Monday, 5 July 2010

My Town Monday - Samuel B Steele - Twenty Miles For A Drink

[Yoho National Park - Cathedral Peak with CPR locomotive above Kicking Horse River ca. 1920 - click to enlarge]

By the end of 1883, the Canadian Pacific Railway had reached the Rocky Mountains, just eight km (5 miles) east of Kicking Horse Pass.

In April 1884, Samuel Steele of the NWMP was assigned to maintain the law during the construction of the Canadian Pacific Railway in British Columbia. Their jurisdiction was along the surveyed line of the railroad which consisted of an area 20 miles wide. This area was proclaimed on May 6, 1884 by the Parliament of the Dominion of Canada under the Preservation of Peace on Public Works Act. The Public Works Peace Preservation Act was amended on 2nd of June 1884 to the original ten miles on either side of the CPR railroad construction line to encompass one hundred and thirty miles.

In 1884 the sale of intoxicating liquor was prohibited. The only location where liquor could be sold was if there was a bar in a tent or cabin. Any person caught in the act of selling, were liable to a fine of $40.00 for the first and second offences; for the third they could be imprisoned. As the Public Works Peace Preservation Act covered a narrow strip of land, the CPR labourers (“navvies”) were able to leave that specified area at any time after they received their month’s wages to spend the entire amount if desired on a prolonged spree. This delayed the progress of the construction to the railroad line.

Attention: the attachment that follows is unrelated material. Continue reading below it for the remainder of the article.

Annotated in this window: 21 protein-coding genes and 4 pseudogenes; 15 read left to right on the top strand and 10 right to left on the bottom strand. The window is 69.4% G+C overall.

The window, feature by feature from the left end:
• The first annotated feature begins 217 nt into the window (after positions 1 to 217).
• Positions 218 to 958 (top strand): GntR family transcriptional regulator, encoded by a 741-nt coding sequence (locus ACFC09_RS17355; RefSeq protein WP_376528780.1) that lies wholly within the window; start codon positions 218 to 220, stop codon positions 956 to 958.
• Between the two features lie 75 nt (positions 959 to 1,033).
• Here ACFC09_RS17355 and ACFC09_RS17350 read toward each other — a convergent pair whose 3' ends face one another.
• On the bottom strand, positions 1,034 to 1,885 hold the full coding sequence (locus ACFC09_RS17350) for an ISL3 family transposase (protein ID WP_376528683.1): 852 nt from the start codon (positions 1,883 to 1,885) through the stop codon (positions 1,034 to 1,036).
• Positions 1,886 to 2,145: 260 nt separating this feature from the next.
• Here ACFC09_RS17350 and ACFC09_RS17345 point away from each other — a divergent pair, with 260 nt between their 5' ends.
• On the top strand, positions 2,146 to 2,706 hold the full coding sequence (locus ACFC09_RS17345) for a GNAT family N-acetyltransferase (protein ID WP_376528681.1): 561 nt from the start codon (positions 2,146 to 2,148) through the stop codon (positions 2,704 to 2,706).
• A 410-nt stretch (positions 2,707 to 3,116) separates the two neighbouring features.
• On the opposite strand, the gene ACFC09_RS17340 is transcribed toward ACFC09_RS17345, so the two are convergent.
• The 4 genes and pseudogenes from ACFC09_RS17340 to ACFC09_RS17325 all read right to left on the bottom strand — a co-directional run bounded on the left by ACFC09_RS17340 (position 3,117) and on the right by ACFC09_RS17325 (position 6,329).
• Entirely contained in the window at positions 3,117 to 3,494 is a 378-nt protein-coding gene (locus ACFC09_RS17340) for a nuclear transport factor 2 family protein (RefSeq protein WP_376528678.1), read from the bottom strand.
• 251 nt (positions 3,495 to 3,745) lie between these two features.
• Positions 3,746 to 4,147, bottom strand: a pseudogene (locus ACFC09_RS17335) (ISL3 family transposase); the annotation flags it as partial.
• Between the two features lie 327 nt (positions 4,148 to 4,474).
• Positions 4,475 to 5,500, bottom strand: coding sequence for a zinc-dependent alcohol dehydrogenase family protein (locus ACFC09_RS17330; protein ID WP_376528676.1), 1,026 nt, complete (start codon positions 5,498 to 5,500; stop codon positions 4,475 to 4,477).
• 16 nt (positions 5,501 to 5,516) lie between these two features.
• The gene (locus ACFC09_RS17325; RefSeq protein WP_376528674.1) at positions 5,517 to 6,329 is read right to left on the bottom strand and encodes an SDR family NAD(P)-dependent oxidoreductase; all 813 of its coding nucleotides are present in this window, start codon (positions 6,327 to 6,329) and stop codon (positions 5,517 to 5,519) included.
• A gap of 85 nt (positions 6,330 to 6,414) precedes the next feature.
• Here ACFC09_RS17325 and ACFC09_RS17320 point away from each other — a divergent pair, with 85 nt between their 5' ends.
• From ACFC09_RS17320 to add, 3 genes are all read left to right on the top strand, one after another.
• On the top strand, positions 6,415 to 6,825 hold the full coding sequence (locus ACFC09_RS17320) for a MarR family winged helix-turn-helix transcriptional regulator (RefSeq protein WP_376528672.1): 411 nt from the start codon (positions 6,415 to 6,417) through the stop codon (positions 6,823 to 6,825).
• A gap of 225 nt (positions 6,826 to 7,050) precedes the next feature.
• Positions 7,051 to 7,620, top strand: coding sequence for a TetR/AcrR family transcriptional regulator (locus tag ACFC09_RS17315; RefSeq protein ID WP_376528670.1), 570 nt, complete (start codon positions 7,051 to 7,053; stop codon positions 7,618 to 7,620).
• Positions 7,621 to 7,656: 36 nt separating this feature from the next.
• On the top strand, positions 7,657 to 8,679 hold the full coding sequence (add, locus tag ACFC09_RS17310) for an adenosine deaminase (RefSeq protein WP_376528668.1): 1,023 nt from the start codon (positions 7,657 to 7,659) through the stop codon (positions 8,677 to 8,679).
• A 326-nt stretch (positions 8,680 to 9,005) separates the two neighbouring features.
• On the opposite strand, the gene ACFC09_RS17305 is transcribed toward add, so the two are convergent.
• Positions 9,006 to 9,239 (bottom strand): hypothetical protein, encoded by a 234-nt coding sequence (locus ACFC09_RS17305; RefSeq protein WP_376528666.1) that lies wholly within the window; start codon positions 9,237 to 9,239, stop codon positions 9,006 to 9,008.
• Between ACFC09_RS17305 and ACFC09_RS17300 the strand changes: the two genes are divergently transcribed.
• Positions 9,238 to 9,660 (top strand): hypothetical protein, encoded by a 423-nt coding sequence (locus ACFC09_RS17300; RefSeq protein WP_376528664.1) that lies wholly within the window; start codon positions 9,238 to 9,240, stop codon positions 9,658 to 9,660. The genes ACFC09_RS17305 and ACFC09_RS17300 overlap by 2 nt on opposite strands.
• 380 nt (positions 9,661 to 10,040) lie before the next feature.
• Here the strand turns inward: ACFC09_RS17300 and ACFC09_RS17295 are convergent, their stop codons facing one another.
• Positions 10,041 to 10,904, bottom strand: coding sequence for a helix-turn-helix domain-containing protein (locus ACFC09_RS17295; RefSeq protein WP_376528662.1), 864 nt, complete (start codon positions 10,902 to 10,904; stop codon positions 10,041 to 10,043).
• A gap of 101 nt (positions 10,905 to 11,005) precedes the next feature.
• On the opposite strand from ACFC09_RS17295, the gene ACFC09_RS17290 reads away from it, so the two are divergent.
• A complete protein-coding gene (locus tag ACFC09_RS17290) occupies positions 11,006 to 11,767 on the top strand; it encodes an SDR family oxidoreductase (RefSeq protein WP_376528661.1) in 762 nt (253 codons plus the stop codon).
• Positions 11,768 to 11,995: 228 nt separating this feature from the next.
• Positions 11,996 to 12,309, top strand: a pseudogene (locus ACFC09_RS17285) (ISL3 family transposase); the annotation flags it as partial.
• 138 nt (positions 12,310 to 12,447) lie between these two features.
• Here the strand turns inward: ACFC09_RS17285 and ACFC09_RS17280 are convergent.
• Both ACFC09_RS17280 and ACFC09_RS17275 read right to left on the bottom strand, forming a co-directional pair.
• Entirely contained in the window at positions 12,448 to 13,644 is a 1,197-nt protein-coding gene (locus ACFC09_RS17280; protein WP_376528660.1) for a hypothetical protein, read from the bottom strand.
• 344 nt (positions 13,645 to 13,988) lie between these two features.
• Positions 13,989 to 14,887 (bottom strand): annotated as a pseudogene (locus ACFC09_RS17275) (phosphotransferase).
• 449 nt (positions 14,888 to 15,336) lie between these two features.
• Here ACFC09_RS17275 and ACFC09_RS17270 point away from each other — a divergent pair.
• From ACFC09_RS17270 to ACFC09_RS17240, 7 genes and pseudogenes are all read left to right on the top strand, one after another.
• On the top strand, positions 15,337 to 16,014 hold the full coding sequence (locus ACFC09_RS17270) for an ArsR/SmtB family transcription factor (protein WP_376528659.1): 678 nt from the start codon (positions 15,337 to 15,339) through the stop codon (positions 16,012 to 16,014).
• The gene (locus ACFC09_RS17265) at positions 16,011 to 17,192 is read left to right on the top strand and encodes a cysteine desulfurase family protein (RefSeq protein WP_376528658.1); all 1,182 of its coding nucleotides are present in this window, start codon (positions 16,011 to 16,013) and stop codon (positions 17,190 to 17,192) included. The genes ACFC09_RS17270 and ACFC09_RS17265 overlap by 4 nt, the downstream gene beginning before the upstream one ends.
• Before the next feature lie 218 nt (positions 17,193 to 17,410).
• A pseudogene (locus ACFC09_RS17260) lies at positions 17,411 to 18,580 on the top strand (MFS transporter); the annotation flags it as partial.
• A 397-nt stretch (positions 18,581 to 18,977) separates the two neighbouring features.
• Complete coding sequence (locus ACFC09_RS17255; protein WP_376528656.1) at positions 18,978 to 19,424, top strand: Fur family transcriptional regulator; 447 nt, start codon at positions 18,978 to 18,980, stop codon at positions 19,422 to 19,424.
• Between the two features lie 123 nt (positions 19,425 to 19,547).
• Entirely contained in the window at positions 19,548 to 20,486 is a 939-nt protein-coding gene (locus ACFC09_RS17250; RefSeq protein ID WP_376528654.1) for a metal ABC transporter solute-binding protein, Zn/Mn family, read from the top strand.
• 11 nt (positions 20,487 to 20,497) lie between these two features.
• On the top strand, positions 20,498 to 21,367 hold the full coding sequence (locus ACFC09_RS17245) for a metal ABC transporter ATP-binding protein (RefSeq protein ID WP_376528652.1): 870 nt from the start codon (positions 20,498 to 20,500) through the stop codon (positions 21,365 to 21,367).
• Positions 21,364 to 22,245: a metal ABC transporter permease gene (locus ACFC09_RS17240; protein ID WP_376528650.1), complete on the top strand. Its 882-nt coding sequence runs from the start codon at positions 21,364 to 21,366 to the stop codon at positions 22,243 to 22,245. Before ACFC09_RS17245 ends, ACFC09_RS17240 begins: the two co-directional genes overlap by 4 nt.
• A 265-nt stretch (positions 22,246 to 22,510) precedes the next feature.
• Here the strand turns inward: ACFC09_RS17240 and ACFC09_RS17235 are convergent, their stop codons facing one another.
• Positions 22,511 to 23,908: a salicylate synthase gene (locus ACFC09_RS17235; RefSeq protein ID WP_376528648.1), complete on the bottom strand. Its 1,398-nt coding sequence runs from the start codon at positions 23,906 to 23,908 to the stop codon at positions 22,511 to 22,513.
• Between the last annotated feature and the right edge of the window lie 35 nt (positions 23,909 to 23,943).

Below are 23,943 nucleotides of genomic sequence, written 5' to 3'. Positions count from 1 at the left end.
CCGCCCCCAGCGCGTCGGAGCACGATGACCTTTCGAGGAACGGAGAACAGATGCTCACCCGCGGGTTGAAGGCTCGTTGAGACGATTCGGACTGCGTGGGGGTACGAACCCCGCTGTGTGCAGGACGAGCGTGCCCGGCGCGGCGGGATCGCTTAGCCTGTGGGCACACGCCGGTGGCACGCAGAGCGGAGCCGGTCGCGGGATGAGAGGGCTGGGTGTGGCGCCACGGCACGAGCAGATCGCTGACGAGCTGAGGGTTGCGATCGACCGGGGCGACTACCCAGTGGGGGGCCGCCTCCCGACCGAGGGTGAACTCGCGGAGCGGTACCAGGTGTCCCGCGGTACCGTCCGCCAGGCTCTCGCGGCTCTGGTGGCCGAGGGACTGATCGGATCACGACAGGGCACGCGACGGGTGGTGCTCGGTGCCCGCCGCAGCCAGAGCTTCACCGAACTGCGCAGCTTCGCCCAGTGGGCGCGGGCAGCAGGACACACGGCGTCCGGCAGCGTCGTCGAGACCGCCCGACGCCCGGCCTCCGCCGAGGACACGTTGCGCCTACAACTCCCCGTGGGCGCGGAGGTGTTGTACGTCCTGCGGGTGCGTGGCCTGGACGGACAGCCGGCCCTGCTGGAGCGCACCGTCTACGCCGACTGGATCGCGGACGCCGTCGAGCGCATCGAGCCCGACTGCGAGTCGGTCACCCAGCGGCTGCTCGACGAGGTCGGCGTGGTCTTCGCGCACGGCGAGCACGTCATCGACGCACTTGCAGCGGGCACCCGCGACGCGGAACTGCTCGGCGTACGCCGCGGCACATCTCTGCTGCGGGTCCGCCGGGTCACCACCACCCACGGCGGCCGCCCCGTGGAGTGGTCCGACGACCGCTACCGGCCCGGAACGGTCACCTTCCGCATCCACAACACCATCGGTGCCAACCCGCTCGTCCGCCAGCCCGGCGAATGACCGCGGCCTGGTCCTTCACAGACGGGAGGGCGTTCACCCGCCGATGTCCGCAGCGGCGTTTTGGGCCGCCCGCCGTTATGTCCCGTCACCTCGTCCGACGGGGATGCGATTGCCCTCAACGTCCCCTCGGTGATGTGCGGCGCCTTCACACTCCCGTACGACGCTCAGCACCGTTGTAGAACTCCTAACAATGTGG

The Government of British Columbia determined they should not be deprived of internal revenue and issued licences to sell “spirituous and fermented liquors” within the land proclaimed under the Act. The NWMP were given the right to ensure that the building of the CPR would not be delayed. Steele enforced the laws to the limit, dealing with those under the influence in public places as to set an example to deter others. He recommended to the government to increase the width of the railroad belt to 40 miles and the NWMP’s powers to enable the magistrates to punish with imprisonment for the second offence of selling intoxicating liquor. The suggestions were approved and to good effect. The wholesale and retail stores on the edge of the 20 mile area had to move, and the “navvies” found the distance too long to walk for a drinking spree.